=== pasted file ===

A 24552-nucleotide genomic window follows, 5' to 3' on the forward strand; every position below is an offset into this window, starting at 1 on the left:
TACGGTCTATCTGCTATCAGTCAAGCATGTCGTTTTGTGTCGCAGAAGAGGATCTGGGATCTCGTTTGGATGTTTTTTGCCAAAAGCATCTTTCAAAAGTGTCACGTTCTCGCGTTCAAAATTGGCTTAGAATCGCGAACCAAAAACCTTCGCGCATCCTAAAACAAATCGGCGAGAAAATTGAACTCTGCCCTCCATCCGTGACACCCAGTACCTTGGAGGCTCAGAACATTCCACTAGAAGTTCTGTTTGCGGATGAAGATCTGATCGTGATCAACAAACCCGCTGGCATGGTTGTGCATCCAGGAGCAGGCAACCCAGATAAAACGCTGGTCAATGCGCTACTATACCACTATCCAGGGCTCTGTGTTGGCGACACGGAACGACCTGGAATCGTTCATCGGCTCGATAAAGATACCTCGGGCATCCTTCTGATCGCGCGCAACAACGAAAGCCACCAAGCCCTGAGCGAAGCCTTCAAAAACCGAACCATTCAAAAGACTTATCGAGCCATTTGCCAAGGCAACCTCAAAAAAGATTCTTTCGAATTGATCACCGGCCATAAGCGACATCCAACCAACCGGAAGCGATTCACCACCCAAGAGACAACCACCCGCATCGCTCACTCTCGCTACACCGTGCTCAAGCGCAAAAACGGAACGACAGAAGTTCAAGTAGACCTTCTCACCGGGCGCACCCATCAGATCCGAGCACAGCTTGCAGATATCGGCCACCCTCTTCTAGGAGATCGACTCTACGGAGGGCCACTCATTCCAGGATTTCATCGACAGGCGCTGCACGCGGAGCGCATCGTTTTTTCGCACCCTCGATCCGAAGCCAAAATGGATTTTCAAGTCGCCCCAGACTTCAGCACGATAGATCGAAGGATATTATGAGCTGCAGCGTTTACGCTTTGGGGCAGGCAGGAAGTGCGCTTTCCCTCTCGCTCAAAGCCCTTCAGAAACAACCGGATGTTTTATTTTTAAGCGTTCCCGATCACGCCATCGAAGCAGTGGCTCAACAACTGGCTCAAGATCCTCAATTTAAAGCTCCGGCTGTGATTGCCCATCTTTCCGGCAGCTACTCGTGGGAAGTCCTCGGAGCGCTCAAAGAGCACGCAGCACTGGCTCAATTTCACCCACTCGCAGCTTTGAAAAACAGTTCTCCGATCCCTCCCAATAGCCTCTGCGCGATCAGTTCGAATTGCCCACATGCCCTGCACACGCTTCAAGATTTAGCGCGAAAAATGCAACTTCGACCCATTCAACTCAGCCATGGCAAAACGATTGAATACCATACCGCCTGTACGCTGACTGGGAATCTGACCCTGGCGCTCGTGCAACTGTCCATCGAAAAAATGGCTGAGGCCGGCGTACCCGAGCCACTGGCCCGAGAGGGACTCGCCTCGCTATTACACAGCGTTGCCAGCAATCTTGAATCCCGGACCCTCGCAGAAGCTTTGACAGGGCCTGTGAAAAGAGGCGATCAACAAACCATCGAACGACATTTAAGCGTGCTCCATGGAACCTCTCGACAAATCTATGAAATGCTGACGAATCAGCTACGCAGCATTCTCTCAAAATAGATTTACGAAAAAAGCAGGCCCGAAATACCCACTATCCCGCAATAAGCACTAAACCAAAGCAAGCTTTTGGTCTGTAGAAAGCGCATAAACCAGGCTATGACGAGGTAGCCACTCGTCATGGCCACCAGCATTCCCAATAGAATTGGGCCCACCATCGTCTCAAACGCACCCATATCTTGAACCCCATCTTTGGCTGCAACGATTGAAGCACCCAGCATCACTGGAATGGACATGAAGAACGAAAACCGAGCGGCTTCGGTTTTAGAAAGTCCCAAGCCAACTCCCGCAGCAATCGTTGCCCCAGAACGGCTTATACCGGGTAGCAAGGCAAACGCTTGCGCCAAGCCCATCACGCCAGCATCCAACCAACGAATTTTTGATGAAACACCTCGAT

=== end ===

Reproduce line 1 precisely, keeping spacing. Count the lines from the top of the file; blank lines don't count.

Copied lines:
A 24552-nucleotide genomic window follows, 5' to 3' on the forward strand; every position below is an offset into this window, starting at 1 on the left: